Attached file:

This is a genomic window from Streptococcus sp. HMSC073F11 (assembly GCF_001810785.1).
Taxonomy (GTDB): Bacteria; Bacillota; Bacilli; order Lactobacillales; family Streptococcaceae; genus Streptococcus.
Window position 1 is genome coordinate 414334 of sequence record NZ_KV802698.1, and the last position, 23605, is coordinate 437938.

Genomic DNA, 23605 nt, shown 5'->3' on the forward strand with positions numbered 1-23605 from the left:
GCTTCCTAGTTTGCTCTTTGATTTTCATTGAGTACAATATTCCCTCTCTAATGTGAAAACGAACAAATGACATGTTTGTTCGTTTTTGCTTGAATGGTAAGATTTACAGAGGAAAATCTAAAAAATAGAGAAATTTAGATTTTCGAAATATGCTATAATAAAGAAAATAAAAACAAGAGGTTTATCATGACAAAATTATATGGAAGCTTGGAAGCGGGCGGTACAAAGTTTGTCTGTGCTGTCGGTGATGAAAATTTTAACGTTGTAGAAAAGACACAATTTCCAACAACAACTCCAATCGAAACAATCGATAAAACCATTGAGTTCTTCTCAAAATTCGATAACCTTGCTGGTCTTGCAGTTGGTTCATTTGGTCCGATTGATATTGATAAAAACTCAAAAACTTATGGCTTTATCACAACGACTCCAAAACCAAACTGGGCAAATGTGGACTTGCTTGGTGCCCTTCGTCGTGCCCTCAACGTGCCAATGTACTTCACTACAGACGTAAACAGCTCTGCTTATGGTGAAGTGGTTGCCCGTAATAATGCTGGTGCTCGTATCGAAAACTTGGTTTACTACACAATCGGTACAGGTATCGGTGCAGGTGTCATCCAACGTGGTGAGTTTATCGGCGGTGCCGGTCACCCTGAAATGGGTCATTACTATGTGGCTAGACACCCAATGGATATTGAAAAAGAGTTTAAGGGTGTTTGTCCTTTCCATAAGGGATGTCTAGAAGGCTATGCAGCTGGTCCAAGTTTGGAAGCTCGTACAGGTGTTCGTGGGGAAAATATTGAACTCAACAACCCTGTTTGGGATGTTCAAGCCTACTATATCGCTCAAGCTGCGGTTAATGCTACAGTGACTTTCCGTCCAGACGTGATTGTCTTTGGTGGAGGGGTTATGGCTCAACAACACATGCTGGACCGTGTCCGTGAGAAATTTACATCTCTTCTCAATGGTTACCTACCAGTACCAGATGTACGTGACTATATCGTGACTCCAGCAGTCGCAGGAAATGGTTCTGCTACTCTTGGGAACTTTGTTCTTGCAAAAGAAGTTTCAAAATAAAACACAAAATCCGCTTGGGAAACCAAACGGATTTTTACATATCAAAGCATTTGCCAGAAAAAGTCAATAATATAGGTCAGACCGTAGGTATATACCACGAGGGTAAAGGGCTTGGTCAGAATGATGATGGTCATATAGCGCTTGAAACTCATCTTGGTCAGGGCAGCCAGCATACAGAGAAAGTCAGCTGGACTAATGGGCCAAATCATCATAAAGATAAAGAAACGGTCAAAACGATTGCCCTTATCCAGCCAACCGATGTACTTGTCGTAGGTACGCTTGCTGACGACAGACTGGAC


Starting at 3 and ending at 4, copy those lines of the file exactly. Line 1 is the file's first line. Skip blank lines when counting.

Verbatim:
Window position 1 is genome coordinate 414334 of sequence record NZ_KV802698.1, and the last position, 23605, is coordinate 437938.

Genomic DNA, 23605 nt, shown 5'->3' on the forward strand with positions numbered 1-23605 from the left: